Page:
Automation Is Good
SQL triggers are an excellent way to limit overhead. Much of what we do when writing web applications is overhead. A decent amount of code in any web application is going to be written out of sheer necessity because of a previous action. This extra code isn’t productive, it’s not enjoyable and each time you have to write it you open up the possibility to human error. Thankfully there are ways to severely eliminate some amount of impact this mundane overhead has.
Throughout this guide we’re going to look at a specific scenario. We will address the issue and we’ll solve it accordingly. I don’t care how you follow along; this is not tied to any form of development, after all. Instead we’re going to do all of our testing through whatever medium you’re most comfortable with. I’m in my terminal, doing things from the command line. You may feel free to use phpMyAdmin if that’s your choice.
You run a site with a membership system. Articles posted to your site can be commented on; only members may comment. And naturally you won’t to keep track of how many comments each user has. You can do this any number of ways but the two most common are:
Either count the comments table, looking for rows where the user ID of the comment is the same as the profile being viewed. Or store the number of comments the user has in the users table. I prefer the latter and it’s what this guide is going to be written off. Number of comments is a detail belonging to the member, so it might as well be stored with the rest of their details in the user table.
Addressing The Issue
Our scenario has an issue that would soon become apparent once we began writing code. That is, it’s a pain to have to take care of two separate tables when dealing with the comments system. Every single time a new comment is created the user table needs to be updated. And every time a comment is deleted, the same thing has to occur.
Chances are this action would take the form of a method or function in your code, which you’d have to call every time you did an INSERT or DELETE. What if you or someone you’re working with forgets to call this update method? Humans are error prone and it’s not entirely out of the question that this mistake would be made. So let’s solve it.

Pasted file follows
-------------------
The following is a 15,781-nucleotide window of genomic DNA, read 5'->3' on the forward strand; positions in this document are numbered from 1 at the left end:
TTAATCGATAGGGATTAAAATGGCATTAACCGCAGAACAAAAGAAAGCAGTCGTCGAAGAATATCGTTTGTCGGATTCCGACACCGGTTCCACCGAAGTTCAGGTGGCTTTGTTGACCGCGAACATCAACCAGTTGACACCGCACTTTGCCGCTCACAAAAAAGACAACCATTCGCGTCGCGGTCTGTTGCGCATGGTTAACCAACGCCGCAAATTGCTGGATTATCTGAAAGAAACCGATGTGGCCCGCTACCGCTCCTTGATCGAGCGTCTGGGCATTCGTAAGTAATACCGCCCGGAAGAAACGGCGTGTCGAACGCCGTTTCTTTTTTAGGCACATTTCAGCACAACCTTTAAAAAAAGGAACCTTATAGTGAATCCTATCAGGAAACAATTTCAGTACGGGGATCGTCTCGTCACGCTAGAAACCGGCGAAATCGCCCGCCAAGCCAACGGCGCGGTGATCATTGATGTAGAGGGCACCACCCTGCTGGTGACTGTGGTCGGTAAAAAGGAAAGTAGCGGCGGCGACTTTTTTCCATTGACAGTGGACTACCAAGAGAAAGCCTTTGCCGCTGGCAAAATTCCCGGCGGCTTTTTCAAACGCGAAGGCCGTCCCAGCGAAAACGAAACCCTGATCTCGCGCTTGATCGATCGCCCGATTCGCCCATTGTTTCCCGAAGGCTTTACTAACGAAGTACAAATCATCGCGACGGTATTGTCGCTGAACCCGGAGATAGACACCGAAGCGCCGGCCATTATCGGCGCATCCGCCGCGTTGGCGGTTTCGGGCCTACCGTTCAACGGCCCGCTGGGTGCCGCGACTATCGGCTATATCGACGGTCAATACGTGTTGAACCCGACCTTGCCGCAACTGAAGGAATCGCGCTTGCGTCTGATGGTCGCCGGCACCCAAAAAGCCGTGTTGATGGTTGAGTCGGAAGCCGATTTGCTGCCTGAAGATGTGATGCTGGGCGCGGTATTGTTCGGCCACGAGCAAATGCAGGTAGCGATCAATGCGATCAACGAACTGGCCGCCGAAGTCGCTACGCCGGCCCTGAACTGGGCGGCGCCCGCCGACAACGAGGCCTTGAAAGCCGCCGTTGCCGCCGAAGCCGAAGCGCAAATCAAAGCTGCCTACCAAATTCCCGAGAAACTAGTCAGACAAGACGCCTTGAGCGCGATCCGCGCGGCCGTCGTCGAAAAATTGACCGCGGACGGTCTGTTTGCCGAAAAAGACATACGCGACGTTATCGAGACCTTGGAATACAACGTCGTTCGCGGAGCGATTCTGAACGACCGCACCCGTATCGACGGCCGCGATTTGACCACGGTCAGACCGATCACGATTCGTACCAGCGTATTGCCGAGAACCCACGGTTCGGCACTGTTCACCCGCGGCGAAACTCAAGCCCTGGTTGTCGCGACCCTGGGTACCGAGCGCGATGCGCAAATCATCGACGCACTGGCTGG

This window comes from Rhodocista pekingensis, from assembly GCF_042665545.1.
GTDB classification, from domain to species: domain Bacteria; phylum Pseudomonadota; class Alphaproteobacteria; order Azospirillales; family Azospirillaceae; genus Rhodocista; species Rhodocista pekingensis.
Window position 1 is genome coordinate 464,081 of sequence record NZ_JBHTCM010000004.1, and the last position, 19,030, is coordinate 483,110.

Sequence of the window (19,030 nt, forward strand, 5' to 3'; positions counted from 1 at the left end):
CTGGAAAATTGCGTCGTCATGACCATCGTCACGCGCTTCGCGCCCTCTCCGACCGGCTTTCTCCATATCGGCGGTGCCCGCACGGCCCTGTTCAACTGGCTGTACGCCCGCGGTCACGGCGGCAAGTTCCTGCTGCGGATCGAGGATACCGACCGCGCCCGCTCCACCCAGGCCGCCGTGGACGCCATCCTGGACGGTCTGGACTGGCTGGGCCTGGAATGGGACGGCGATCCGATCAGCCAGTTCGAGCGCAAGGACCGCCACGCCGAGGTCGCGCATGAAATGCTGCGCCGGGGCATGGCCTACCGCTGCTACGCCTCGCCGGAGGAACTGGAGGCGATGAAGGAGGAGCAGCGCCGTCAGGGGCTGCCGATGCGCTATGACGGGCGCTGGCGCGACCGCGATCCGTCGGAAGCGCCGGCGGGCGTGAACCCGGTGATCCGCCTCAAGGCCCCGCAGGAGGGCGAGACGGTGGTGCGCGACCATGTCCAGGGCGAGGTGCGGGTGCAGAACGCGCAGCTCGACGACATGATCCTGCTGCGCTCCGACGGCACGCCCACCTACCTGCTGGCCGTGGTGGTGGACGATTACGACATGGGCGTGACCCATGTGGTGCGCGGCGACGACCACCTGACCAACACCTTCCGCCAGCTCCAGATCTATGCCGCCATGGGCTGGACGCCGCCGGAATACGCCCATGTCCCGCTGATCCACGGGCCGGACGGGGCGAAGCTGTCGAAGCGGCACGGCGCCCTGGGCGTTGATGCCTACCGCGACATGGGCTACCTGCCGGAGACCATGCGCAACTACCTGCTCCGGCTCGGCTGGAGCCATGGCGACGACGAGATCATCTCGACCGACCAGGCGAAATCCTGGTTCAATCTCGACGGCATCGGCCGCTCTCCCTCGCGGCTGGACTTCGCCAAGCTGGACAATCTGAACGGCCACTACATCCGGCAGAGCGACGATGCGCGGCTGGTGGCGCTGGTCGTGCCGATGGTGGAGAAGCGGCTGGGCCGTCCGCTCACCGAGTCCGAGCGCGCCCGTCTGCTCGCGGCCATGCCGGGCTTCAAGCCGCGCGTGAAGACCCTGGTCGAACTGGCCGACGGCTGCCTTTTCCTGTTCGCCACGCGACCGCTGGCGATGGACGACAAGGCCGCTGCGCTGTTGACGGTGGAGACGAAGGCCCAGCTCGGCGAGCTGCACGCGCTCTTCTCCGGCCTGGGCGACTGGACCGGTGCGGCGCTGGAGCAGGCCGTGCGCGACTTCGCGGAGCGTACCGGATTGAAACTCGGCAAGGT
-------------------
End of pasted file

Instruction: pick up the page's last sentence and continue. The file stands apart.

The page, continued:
This takes form of SQL triggers. A trigger is a stored routine, not unlike procedures or functions. But unlike procedures and functions, a trigger is called automatically. When it’s called depends on how you configure it. But you may configure a trigger to activate on any of the three following actions: INSERT, UPDATE and DELETE.
Triggers are table-specific. When writing a trigger you will declare the action that activates it (any of the three above) and the table on which that action needs to occur. Triggers may be used for any number of things, but they are commonly employed along side procedures and functions.
Let’s Get Trigger Happy
Knowing now what we do about triggers, can you guess how we’ll use them in our scenario? Any time a comment is created or delete we need to increment or decrement its author’s comment count accordingly. We’ll do this by writing triggers which react to INSERT and DELETE actions against the comments table.
In a more realistic application this wouldn’t be enough. Chances are comments wouldn’t ever be deleted, but rather just hidden from view. Thus a trigger for the UPDATE statement would also be necessary. But for the sake of introducing and explaining triggers, we’ll forego that momentarily.
Before we can really begin to appreciate triggers we’ll need a users and comments table. Feel free to write your own if you’d like, but I’ll be using the following:
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CREATE TABLE users ( uid INT NOT NULL AUTO_INCREMENT, username VARCHAR(10) NOT NULL DEFAULT '', num_comments INT NOT NULL DEFAULT 0, PRIMARY KEY(uid), UNIQUE username(username) ); CREATE TABLE comments ( cid INT NOT NULL AUTO_INCREMENT, uid INT NOT NULL DEFAULT 0, comment VARCHAR(200) NOT NULL DEFAULT '', PRIMARY KEY(cid), KEY uid(uid) );
If you do write your own tables just take note of the column names, as this guide will be written based on the above. You should also go ahead and insert a ficticious user into the users table.
As I stated before, triggers are activated when a certain action happens on the table it’s configured to look at. What I didn’t mention is that when a trigger activates in reaction to a statement may also be configured. Triggers will activate either BEFORE or AFTER the action is actually acted upon by MySQL. Which you go with when writing your triggers depends on what your trigger needs to do. If it needs to edit the incoming data from an INSERT prior to it being saved, then BEFORE is your best bet. If your trigger just wants to react to the save, then AFTER is a good choice. We’ll be going with the latter.
The basic syntax for a trigger is as follows:
CREATE TRIGGER name when event
ON table FOR EACH ROW body
Thus a bare-bones trigger might look a little like this:
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DELIMITER || CREATE TRIGGER example_trigger AFTER INSERT ON random_table FOR EACH ROW BEGIN SET @someVar = (SELECT something FROM somewhere); END;||
Now of course this trigger does nothing but poll some table for a column. But it shows that the syntax is pretty straight forward.